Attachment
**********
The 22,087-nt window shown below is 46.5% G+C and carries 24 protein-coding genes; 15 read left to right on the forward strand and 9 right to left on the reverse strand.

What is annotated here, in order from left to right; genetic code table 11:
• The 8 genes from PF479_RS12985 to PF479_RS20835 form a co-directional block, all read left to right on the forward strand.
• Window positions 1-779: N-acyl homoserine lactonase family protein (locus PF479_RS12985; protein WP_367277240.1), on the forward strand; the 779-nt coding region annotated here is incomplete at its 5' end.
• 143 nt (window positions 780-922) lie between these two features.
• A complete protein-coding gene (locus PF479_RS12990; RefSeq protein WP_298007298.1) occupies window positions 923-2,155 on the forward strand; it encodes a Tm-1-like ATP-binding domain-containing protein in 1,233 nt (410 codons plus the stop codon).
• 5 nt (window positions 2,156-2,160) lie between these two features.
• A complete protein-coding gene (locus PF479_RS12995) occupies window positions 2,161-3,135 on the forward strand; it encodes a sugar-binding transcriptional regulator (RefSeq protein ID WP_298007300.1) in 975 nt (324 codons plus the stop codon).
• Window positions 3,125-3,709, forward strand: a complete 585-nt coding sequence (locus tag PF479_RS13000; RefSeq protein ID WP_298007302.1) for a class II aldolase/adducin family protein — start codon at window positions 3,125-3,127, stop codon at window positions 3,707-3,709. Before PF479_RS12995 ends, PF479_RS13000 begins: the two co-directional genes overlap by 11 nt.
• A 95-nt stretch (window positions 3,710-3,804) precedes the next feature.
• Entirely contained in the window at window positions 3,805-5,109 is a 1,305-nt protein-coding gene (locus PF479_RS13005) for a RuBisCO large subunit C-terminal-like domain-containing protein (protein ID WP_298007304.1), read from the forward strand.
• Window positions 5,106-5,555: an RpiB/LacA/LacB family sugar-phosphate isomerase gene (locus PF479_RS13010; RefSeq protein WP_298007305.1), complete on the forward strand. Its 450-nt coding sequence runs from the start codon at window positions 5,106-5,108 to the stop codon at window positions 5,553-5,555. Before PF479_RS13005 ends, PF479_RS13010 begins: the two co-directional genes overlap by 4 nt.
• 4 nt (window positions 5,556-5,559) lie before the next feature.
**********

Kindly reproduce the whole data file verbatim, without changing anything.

The 22,087-nt window shown below is 46.5% G+C and carries 24 protein-coding genes; 15 read left to right on the forward strand and 9 right to left on the reverse strand.

What is annotated here, in order from left to right; genetic code table 11:
• The 8 genes from PF479_RS12985 to PF479_RS20835 form a co-directional block, all read left to right on the forward strand.
• Window positions 1-779: N-acyl homoserine lactonase family protein (locus PF479_RS12985; protein WP_367277240.1), on the forward strand; the 779-nt coding region annotated here is incomplete at its 5' end.
• 143 nt (window positions 780-922) lie between these two features.
• A complete protein-coding gene (locus PF479_RS12990; RefSeq protein WP_298007298.1) occupies window positions 923-2,155 on the forward strand; it encodes a Tm-1-like ATP-binding domain-containing protein in 1,233 nt (410 codons plus the stop codon).
• 5 nt (window positions 2,156-2,160) lie between these two features.
• A complete protein-coding gene (locus PF479_RS12995) occupies window positions 2,161-3,135 on the forward strand; it encodes a sugar-binding transcriptional regulator (RefSeq protein ID WP_298007300.1) in 975 nt (324 codons plus the stop codon).
• Window positions 3,125-3,709, forward strand: a complete 585-nt coding sequence (locus tag PF479_RS13000; RefSeq protein ID WP_298007302.1) for a class II aldolase/adducin family protein — start codon at window positions 3,125-3,127, stop codon at window positions 3,707-3,709. Before PF479_RS12995 ends, PF479_RS13000 begins: the two co-directional genes overlap by 11 nt.
• A 95-nt stretch (window positions 3,710-3,804) precedes the next feature.
• Entirely contained in the window at window positions 3,805-5,109 is a 1,305-nt protein-coding gene (locus PF479_RS13005) for a RuBisCO large subunit C-terminal-like domain-containing protein (protein ID WP_298007304.1), read from the forward strand.
• Window positions 5,106-5,555: an RpiB/LacA/LacB family sugar-phosphate isomerase gene (locus PF479_RS13010; RefSeq protein WP_298007305.1), complete on the forward strand. Its 450-nt coding sequence runs from the start codon at window positions 5,106-5,108 to the stop codon at window positions 5,553-5,555. Before PF479_RS13005 ends, PF479_RS13010 begins: the two co-directional genes overlap by 4 nt.
• 4 nt (window positions 5,556-5,559) lie before the next feature.